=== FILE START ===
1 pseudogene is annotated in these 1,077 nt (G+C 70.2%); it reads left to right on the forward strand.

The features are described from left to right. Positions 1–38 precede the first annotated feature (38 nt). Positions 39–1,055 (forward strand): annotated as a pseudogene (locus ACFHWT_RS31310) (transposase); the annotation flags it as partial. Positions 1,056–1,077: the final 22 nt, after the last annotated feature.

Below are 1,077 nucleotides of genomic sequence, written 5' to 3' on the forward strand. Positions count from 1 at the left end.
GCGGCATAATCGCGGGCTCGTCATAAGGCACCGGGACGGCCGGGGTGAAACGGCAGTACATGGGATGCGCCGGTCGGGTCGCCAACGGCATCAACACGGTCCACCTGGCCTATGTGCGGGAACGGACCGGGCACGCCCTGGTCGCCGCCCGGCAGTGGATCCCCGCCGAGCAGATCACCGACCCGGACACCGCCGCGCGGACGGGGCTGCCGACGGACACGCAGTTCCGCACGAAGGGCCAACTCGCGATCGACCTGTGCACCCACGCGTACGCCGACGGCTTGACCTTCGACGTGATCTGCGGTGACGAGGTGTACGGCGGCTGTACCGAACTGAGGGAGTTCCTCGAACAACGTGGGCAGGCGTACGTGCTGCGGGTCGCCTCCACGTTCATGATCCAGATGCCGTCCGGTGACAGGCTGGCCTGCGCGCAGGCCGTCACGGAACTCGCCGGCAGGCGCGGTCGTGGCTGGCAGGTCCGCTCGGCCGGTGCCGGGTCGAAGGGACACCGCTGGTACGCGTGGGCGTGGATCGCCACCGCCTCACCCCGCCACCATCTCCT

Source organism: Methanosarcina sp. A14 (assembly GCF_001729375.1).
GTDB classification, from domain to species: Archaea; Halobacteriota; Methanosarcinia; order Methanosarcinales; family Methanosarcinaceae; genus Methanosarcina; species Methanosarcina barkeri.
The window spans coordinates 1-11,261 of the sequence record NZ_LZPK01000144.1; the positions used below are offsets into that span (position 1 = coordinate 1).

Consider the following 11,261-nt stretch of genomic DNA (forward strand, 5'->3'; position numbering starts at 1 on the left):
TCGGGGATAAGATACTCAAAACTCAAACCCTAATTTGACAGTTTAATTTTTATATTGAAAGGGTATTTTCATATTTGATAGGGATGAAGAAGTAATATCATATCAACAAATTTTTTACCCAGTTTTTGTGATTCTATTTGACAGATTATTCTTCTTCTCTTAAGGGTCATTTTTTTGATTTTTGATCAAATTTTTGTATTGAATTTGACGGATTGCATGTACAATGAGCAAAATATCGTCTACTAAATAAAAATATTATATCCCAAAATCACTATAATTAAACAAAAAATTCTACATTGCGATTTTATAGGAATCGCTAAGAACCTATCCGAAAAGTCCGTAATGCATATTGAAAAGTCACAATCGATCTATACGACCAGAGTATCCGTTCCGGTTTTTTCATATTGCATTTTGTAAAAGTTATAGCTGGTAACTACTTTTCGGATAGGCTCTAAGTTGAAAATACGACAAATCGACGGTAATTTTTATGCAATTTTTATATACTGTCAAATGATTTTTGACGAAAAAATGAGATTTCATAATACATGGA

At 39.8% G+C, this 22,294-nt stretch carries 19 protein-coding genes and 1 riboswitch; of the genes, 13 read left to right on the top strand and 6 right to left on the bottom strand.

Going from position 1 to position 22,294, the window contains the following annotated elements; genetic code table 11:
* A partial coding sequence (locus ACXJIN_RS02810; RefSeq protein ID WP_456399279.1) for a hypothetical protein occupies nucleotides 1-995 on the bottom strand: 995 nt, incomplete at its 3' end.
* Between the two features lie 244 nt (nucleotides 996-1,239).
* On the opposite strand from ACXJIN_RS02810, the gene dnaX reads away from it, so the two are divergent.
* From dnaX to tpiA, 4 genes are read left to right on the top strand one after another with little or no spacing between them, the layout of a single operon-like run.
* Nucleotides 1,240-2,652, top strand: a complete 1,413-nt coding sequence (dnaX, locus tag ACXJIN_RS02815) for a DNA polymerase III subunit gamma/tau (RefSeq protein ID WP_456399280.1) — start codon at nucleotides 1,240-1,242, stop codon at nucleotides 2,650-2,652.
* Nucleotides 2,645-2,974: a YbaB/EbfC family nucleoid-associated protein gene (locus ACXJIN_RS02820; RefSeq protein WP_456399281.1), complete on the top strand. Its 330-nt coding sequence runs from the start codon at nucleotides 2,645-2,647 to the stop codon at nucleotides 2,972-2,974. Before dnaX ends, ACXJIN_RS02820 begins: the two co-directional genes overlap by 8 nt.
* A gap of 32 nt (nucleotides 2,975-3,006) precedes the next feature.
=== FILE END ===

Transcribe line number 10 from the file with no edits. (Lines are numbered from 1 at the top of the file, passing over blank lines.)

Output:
At 39.8% G+C, this 22,294-nt stretch carries 19 protein-coding genes and 1 riboswitch; of the genes, 13 read left to right on the top strand and 6 right to left on the bottom strand.